All That He Plants... by Michael Hitchcock


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Post January 14, 2010, 02:22:53 PM

All That He Plants... by Michael Hitchcock

Martin's world appears to be post-apocalyptic -- at least some of the characters' names seem to be modern, or distortions of modern words. But the cultures depicted seem timeless, reminiscent of Aboriginal or Native American societies where dreams and spirituality are as important as the sun and rain.

Martin's quest to understand his riddle-song takes him on a journey into the wilderness. Does he find the answers he is seeking? He finds something that changes his life...

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You can't wait for inspiration. You have to go after it with a club.

Jack London (1876-1916)
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Post January 17, 2010, 11:20:35 PM

If the gratuitous use of capitalization was supposed to accomplish something, I don't know what that would have been.

It did accomplish one thing -- it distracted me, taking my attention off the direction and flow of the story and making me wonder what the reason was for it.

I also thought that the characters' language seemed unnatural. Also, I kept getting confused about Martin; his accomplishments and experience didn't seem consistent with his personality, somehow.

I like the idea of a young person being sent out on some kind of quest for self-discovery, but I thought it could have been handled better.
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Post January 18, 2010, 03:28:22 PM

Capitalization

Lester Curtis wrote:If the gratuitous use of capitalization was supposed to accomplish something, I don't know what that would have been...


My impression was that it reflected a primitive and possibly animistic culture that ascribed mystical significance to many things, Blood being high on the list. Why do Christians capitalize pronouns when they refer to God? Do they really think that He cares what His last-minute creations call Him? (Personally, I suspect that God would be more concerned about the things people do supposedly in His name.)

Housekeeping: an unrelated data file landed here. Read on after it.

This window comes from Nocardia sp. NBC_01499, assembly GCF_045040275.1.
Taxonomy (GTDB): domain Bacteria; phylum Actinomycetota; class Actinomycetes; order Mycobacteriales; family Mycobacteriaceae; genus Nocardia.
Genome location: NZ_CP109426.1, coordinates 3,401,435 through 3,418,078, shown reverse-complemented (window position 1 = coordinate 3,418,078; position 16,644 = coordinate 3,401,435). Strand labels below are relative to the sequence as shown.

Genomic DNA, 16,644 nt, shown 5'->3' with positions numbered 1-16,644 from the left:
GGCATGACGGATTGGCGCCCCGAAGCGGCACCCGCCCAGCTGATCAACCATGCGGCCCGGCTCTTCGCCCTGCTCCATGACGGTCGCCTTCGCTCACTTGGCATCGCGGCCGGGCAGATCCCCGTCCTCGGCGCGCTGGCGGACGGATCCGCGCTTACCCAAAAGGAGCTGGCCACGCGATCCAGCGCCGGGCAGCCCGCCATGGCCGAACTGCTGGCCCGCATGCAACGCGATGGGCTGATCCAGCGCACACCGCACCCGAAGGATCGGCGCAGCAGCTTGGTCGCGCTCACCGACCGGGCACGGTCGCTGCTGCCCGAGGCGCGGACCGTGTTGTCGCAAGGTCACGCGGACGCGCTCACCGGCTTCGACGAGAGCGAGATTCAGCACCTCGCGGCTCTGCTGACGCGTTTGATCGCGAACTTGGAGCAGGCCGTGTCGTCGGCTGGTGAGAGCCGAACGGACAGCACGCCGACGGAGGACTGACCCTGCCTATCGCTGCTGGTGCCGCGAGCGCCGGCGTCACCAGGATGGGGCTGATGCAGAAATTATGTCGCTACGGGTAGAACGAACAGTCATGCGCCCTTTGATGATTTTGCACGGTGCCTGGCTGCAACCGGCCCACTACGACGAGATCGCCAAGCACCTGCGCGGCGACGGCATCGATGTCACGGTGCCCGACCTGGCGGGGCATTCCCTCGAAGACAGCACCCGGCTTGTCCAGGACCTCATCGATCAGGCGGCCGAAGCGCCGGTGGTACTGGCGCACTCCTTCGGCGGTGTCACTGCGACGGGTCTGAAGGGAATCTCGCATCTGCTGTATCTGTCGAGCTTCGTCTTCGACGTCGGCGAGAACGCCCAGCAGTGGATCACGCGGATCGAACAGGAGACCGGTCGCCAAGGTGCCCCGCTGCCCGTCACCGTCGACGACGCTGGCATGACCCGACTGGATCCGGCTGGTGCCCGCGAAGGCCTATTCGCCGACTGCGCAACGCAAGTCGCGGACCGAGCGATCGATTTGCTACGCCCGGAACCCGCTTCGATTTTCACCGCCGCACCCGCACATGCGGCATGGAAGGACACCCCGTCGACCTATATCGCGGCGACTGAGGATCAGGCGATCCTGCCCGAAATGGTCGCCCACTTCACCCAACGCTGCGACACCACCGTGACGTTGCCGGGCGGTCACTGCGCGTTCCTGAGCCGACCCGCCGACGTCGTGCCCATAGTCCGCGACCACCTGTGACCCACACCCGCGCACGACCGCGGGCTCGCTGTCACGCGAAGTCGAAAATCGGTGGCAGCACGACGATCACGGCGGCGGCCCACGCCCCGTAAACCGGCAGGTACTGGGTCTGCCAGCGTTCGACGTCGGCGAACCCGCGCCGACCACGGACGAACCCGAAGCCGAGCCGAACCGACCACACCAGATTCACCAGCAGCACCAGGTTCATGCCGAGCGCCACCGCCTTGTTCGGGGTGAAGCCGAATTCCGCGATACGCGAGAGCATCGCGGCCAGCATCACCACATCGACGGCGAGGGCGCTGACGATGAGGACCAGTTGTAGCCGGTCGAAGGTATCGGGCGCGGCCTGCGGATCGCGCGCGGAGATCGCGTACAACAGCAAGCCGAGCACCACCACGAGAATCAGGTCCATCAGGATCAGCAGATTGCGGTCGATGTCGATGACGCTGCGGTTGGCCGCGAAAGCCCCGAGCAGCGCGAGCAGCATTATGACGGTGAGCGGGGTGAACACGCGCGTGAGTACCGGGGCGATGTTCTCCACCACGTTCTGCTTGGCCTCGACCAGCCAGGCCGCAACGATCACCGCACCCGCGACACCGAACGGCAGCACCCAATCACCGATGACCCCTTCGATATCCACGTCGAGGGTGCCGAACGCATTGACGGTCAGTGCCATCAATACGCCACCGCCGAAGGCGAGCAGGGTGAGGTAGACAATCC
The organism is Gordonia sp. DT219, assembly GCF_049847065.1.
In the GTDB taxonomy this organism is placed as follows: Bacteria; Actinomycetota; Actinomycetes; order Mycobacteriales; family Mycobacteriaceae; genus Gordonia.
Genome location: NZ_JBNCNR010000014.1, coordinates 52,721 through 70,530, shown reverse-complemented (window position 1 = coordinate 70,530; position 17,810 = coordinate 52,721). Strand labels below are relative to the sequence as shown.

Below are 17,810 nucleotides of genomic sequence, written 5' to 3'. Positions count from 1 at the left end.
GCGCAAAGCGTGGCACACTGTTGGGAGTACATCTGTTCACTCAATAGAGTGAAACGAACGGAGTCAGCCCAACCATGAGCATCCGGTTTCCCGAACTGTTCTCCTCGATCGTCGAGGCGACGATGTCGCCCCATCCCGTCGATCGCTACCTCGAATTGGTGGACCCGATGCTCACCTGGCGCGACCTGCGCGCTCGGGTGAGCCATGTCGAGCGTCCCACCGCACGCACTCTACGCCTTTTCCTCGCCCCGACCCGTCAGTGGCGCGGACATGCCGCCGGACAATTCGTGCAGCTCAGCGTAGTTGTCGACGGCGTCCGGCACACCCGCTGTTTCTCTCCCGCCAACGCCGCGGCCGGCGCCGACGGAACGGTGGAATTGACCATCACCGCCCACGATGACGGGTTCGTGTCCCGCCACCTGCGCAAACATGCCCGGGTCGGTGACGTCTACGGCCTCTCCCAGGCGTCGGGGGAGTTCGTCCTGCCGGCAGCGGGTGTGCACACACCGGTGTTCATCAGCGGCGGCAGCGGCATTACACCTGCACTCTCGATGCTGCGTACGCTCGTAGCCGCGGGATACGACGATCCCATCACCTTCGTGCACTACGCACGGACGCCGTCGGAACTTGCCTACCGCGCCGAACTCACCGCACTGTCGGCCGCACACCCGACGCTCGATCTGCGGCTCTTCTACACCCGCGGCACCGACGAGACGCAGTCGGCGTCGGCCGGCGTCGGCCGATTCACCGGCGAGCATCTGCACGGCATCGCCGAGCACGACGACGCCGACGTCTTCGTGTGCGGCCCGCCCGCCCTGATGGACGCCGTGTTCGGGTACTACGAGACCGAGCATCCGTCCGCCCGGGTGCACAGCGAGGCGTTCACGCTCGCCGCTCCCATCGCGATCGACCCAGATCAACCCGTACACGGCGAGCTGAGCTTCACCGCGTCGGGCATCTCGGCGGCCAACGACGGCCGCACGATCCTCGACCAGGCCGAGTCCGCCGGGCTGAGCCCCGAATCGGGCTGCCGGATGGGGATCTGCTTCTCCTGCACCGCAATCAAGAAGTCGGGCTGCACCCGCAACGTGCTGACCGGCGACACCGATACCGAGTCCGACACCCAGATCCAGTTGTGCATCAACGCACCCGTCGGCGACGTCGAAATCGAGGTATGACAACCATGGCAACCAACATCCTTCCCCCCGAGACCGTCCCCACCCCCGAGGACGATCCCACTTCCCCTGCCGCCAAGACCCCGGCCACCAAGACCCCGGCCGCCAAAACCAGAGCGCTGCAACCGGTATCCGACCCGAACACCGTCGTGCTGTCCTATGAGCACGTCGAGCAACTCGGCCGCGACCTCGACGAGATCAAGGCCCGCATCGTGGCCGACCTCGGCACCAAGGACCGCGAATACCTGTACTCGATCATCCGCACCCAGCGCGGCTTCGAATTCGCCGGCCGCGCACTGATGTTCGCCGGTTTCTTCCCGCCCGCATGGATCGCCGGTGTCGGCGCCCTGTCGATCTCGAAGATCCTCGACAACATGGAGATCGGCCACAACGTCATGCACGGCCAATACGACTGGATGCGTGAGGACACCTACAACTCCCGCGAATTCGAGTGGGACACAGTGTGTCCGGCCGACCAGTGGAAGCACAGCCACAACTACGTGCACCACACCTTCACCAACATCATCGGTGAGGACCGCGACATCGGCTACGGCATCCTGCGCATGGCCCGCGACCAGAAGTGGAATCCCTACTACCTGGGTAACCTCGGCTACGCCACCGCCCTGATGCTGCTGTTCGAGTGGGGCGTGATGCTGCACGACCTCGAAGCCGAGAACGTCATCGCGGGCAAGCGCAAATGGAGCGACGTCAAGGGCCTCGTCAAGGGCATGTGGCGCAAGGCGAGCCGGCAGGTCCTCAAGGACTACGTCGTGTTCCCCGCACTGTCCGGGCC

RM
You can't wait for inspiration. You have to go after it with a club.

Jack London (1876-1916)
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Post January 18, 2010, 06:15:19 PM

My impression was that it reflected a primitive and possibly animistic culture that ascribed mystical significance to many things, Blood being high on the list.
That was my guess as to the author's intent, but it simply highlights another inconsistency in the story, since these people were obviously not that primitive.

Why do Christians capitalize pronouns when they refer to God?
That's recent. I doubt any such embellishments would be found in the original Greek or Hebrew texts -- and those people were probably not much more advanced than the ones in this story.

I could see capitalizing names of specific kinds of things that might have special significance -- but -- Grass? That's just silly.
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Post January 19, 2010, 01:34:02 AM

Grass might be silly to us, but...

Lester Curtis wrote:...I could see capitalizing names of specific kinds of things that might have special significance -- but -- Grass? That's just silly.


Keeping in mind that this is almost certainly an agrarian (if not hunter-gatherer) culture (following the collapse of a technological civilization, presumably), grass DOES have special significance. It's fodder for the animals (domesticated or prey for the hunters); it may be a food crop in itself; it may be used to make rope or cloth or thatched rooves; hell, they may even recognize that it stabilizes soil and controls erosion (something that simple observation would discover).

Or they may be smoking it, and using it to make really, really great brownies. :roll:

Remember that animism ascribes spirit to everything: rocks, trees, water, the sun, birds, animals, ... It's like the Force, dude.

RM
You can't wait for inspiration. You have to go after it with a club.

Jack London (1876-1916)

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